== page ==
NEW YORK (Reuters) - Tracy Repchuk’s three children are still in grade school, but she’s already got college funding figured out. The Repchuk kids are 14, 15, and 16 and when they head off to college in a few years, here’s how much their parents will be chipping in: Zero.
Not because they are being punished for something: Tracy calls all three wonderful, outgoing and well-adjusted. And not because the family is strapped for cash: Tracy, 47, is an author and social media strategist, and her husband David Repchuk is a mobile solutions developer.
Instead, the financial tough love is simply the way the Burbank, California, resident was brought up, and she sees it as the best way to foster the self-reliance that will pay dividends for the rest of their lives.
“I’ve told my children that if they’re interested in college, it would be their responsibility to pay for it,” says Repchuk. “This wasn’t a surprise announcement, since I’ve felt this way forever. It’s their life, not mine.”
It may seem a tad harsh, but Repchuk certainly isn’t alone in letting children fend for themselves once they’re grown. According to a new study from the University of Michigan-Ann Arbor, 62 percent of young adults (between the ages of 19 and 22) are getting some kind of financial help from their parents - which means 38 percent aren’t getting a dime.
Drill down further into the numbers, and just 35 percent of those kids ages 19-22 are getting tuition assistance. Sometimes that’s because parents don’t have any money to give, and sometimes it’s because their offspring are no longer in school by that point.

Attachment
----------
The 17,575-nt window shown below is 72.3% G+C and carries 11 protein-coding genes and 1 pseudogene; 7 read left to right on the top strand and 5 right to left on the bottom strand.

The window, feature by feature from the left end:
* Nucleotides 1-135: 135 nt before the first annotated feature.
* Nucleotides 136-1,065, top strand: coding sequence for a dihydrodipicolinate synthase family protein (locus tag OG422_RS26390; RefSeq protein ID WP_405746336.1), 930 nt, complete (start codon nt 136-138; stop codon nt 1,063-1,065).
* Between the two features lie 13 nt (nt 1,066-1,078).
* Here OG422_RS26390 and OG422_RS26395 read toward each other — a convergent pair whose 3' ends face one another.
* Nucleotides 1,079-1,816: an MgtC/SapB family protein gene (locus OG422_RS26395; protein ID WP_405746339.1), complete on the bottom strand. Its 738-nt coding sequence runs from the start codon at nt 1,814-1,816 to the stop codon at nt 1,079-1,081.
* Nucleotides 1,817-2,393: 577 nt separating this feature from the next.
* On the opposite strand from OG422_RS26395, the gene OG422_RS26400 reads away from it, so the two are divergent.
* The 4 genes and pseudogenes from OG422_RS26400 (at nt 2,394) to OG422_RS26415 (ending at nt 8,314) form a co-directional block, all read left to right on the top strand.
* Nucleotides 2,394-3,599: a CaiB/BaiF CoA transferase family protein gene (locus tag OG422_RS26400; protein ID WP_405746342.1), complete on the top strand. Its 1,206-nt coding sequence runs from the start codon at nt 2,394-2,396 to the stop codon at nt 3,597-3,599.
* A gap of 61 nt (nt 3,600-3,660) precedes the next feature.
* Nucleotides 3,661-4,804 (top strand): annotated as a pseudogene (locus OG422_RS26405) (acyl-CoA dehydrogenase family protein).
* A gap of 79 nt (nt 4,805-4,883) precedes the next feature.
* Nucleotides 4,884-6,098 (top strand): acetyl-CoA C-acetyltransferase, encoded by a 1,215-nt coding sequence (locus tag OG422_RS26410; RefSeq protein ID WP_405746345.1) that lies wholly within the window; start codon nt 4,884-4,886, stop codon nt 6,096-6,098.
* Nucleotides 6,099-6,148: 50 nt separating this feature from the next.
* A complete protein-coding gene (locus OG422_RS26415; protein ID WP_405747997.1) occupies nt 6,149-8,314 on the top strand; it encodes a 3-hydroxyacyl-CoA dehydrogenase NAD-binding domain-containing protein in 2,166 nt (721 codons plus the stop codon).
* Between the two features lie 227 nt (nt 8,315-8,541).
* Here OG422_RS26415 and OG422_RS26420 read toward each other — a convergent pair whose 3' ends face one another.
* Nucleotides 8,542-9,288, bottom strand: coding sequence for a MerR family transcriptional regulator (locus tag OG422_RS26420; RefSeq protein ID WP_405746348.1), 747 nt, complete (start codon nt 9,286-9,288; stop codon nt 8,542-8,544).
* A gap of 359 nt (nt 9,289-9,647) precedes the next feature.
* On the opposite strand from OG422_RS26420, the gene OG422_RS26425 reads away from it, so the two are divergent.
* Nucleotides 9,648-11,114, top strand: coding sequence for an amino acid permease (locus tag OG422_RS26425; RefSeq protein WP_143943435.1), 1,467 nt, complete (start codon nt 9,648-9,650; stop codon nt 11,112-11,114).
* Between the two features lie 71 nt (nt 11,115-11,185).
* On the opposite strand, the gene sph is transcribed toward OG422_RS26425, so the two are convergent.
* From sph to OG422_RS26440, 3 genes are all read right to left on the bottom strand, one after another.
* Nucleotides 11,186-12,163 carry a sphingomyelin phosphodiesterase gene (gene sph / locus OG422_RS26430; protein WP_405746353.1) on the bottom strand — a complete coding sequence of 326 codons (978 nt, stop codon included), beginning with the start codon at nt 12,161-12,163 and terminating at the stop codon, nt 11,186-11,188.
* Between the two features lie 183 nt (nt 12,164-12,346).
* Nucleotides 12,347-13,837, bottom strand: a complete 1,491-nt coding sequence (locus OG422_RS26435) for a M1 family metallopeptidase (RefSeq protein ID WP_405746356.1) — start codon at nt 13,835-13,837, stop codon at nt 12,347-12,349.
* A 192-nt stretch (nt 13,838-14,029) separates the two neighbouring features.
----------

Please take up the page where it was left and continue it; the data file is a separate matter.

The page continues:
But other times, parents could potentially afford to help, but don’t. “We did three waves of interviews, ending in 2009,” says Patrick Wightman, the study’s lead author. “Over the course of the recession we saw even higher-income families cutting back on their financial support.”
It’s not surprising that some parents are turning off the spigot. According to the Department of Agriculture, which tracks expenditures, the inflation-adjusted bill for raising a child up to age 17 these days (not even including college costs) is almost $300,000 for every single Sophia and Samuel.
Given the horrific state of savings in this country - 49 percent of Americans aren’t chipping in to any retirement plan at all, according to financial-services trade association LIMRA - it’s hardly shocking, and perhaps highly necessary, that parents should be thinking about themselves first. As we’re told on airplanes before every takeoff: In case of emergency, put on your own oxygen mask first, and only then help out your kids.
But even among those with the financial wherewithal to pay for their kids’ college, there are some who just don’t believe in the message it passes along. Without any skin in the game, the thinking goes, young adults won’t truly understand the value of their education - or the value of a dollar.
“I worked, received scholarships, and took out loans,” says Nerina Garcia, a psychologist and assistant professor at the New York University School of Medicine. “It made me more responsible and work harder at school, because I knew I couldn’t flunk out; it would cost me too much. Now I plan to do the same for my 10-month-old daughter.”